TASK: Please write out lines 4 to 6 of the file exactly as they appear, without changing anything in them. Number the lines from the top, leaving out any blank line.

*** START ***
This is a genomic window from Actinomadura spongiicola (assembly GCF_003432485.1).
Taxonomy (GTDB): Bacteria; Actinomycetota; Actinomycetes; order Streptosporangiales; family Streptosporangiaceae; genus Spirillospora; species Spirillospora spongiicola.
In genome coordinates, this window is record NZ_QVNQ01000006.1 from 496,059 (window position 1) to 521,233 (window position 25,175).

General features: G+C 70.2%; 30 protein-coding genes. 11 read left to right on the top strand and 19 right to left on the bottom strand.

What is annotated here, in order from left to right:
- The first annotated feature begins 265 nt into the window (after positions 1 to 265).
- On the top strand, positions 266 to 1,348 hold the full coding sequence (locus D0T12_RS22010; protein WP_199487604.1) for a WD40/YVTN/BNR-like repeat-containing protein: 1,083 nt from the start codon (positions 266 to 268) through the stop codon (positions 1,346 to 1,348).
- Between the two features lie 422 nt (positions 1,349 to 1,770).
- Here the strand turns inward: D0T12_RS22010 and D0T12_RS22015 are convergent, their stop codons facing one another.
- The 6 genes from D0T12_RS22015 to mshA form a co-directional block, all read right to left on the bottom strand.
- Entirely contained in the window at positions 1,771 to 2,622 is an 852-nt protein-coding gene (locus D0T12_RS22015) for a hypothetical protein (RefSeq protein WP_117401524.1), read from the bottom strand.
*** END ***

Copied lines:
General features: G+C 70.2%; 30 protein-coding genes. 11 read left to right on the top strand and 19 right to left on the bottom strand.

What is annotated here, in order from left to right:
- The first annotated feature begins 265 nt into the window (after positions 1 to 265).